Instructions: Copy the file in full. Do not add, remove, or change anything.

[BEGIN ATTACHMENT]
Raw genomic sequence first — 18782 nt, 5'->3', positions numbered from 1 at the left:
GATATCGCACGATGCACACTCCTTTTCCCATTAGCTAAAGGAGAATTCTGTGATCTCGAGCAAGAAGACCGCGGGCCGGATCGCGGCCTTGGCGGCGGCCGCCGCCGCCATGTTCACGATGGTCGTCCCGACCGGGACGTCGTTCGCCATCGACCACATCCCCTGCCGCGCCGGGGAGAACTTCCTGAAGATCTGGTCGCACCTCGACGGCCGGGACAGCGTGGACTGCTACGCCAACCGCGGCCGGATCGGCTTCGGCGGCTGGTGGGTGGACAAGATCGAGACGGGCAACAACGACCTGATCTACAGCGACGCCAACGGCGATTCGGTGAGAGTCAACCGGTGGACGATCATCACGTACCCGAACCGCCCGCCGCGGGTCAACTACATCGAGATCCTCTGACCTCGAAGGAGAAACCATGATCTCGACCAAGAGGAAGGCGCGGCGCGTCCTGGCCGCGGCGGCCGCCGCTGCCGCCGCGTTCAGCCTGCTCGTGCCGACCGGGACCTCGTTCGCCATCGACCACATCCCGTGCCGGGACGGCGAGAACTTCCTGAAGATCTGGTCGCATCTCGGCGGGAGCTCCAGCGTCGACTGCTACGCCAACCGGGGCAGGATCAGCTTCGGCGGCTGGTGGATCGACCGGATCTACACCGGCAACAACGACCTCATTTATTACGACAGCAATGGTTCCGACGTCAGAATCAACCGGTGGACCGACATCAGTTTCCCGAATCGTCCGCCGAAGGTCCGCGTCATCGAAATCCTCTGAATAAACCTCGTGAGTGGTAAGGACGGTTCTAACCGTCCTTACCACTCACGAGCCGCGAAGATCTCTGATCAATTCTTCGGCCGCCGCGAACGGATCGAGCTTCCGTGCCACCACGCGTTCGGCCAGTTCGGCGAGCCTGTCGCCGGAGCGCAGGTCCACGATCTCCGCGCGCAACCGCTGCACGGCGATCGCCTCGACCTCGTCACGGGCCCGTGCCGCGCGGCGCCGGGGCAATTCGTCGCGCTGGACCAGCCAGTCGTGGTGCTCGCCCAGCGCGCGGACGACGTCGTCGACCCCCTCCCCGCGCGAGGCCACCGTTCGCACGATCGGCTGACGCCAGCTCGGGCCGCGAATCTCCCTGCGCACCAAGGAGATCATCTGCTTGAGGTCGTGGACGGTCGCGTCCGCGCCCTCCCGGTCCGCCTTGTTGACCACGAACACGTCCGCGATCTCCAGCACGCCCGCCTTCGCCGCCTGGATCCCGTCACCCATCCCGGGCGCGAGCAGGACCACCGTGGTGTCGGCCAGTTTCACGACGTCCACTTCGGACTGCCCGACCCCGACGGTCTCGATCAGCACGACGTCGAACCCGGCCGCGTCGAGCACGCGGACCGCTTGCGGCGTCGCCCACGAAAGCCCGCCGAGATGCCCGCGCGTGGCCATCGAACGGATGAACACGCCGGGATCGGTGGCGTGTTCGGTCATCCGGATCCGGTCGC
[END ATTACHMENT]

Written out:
Raw genomic sequence first — 18782 nt, 5'->3', positions numbered from 1 at the left:
GATATCGCACGATGCACACTCCTTTTCCCATTAGCTAAAGGAGAATTCTGTGATCTCGAGCAAGAAGACCGCGGGCCGGATCGCGGCCTTGGCGGCGGCCGCCGCCGCCATGTTCACGATGGTCGTCCCGACCGGGACGTCGTTCGCCATCGACCACATCCCCTGCCGCGCCGGGGAGAACTTCCTGAAGATCTGGTCGCACCTCGACGGCCGGGACAGCGTGGACTGCTACGCCAACCGCGGCCGGATCGGCTTCGGCGGCTGGTGGGTGGACAAGATCGAGACGGGCAACAACGACCTGATCTACAGCGACGCCAACGGCGATTCGGTGAGAGTCAACCGGTGGACGATCATCACGTACCCGAACCGCCCGCCGCGGGTCAACTACATCGAGATCCTCTGACCTCGAAGGAGAAACCATGATCTCGACCAAGAGGAAGGCGCGGCGCGTCCTGGCCGCGGCGGCCGCCGCTGCCGCCGCGTTCAGCCTGCTCGTGCCGACCGGGACCTCGTTCGCCATCGACCACATCCCGTGCCGGGACGGCGAGAACTTCCTGAAGATCTGGTCGCATCTCGGCGGGAGCTCCAGCGTCGACTGCTACGCCAACCGGGGCAGGATCAGCTTCGGCGGCTGGTGGATCGACCGGATCTACACCGGCAACAACGACCTCATTTATTACGACAGCAATGGTTCCGACGTCAGAATCAACCGGTGGACCGACATCAGTTTCCCGAATCGTCCGCCGAAGGTCCGCGTCATCGAAATCCTCTGAATAAACCTCGTGAGTGGTAAGGACGGTTCTAACCGTCCTTACCACTCACGAGCCGCGAAGATCTCTGATCAATTCTTCGGCCGCCGCGAACGGATCGAGCTTCCGTGCCACCACGCGTTCGGCCAGTTCGGCGAGCCTGTCGCCGGAGCGCAGGTCCACGATCTCCGCGCGCAACCGCTGCACGGCGATCGCCTCGACCTCGTCACGGGCCCGTGCCGCGCGGCGCCGGGGCAATTCGTCGCGCTGGACCAGCCAGTCGTGGTGCTCGCCCAGCGCGCGGACGACGTCGTCGACCCCCTCCCCGCGCGAGGCCACCGTTCGCACGATCGGCTGACGCCAGCTCGGGCCGCGAATCTCCCTGCGCACCAAGGAGATCATCTGCTTGAGGTCGTGGACGGTCGCGTCCGCGCCCTCCCGGTCCGCCTTGTTGACCACGAACACGTCCGCGATCTCCAGCACGCCCGCCTTCGCCGCCTGGATCCCGTCACCCATCCCGGGCGCGAGCAGGACCACCGTGGTGTCGGCCAGTTTCACGACGTCCACTTCGGACTGCCCGACCCCGACGGTCTCGATCAGCACGACGTCGAACCCGGCCGCGTCGAGCACGCGGACCGCTTGCGGCGTCGCCCACGAAAGCCCGCCGAGATGCCCGCGCGTGGCCATCGAACGGATGAACACGCCGGGATCGGTGGCGTGTTCGGTCATCCGGATCCGGTCGC